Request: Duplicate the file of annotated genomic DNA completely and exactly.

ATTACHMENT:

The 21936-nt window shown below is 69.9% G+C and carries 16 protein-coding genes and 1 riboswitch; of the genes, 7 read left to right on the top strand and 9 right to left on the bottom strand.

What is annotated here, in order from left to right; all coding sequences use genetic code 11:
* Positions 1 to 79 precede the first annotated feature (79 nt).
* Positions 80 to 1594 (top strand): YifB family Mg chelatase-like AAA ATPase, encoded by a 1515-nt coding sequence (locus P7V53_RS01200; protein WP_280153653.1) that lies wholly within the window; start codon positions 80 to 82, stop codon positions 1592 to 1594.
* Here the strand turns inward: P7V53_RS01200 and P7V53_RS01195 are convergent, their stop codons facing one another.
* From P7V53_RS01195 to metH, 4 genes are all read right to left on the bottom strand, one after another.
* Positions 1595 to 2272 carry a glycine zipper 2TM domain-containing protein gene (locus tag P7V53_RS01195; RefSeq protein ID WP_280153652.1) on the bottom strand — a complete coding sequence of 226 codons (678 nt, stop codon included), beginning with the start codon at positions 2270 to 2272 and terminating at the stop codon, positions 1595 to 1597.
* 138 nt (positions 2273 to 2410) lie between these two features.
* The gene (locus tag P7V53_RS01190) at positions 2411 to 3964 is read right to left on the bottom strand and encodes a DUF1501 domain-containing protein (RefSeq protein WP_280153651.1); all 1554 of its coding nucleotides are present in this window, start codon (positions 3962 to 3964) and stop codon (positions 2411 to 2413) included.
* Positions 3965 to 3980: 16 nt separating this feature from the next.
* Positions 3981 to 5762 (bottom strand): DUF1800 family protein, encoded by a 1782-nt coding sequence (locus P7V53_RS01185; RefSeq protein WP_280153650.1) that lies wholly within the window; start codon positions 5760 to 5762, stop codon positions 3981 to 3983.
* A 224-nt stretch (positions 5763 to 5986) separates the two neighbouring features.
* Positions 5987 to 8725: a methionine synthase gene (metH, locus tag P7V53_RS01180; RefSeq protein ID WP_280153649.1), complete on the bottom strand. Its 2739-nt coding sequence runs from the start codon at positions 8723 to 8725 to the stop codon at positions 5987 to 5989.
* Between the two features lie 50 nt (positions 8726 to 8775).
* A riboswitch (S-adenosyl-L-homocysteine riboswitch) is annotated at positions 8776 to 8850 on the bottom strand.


The 21936-nt window shown below is 69.9% G+C and carries 16 protein-coding genes and 1 riboswitch; of the genes, 7 read left to right on the top strand and 9 right to left on the bottom strand.

What is annotated here, in order from left to right; all coding sequences use genetic code 11:
* Positions 1 to 79 precede the first annotated feature (79 nt).
* Positions 80 to 1594 (top strand): YifB family Mg chelatase-like AAA ATPase, encoded by a 1515-nt coding sequence (locus P7V53_RS01200; protein WP_280153653.1) that lies wholly within the window; start codon positions 80 to 82, stop codon positions 1592 to 1594.
* Here the strand turns inward: P7V53_RS01200 and P7V53_RS01195 are convergent, their stop codons facing one another.
* From P7V53_RS01195 to metH, 4 genes are all read right to left on the bottom strand, one after another.
* Positions 1595 to 2272 carry a glycine zipper 2TM domain-containing protein gene (locus tag P7V53_RS01195; RefSeq protein ID WP_280153652.1) on the bottom strand — a complete coding sequence of 226 codons (678 nt, stop codon included), beginning with the start codon at positions 2270 to 2272 and terminating at the stop codon, positions 1595 to 1597.
* 138 nt (positions 2273 to 2410) lie between these two features.
* The gene (locus tag P7V53_RS01190) at positions 2411 to 3964 is read right to left on the bottom strand and encodes a DUF1501 domain-containing protein (RefSeq protein WP_280153651.1); all 1554 of its coding nucleotides are present in this window, start codon (positions 3962 to 3964) and stop codon (positions 2411 to 2413) included.
* Positions 3965 to 3980: 16 nt separating this feature from the next.
* Positions 3981 to 5762 (bottom strand): DUF1800 family protein, encoded by a 1782-nt coding sequence (locus P7V53_RS01185; RefSeq protein WP_280153650.1) that lies wholly within the window; start codon positions 5760 to 5762, stop codon positions 3981 to 3983.
* A 224-nt stretch (positions 5763 to 5986) separates the two neighbouring features.
* Positions 5987 to 8725: a methionine synthase gene (metH, locus tag P7V53_RS01180; RefSeq protein ID WP_280153649.1), complete on the bottom strand. Its 2739-nt coding sequence runs from the start codon at positions 8723 to 8725 to the stop codon at positions 5987 to 5989.
* Between the two features lie 50 nt (positions 8726 to 8775).
* A riboswitch (S-adenosyl-L-homocysteine riboswitch) is annotated at positions 8776 to 8850 on the bottom strand.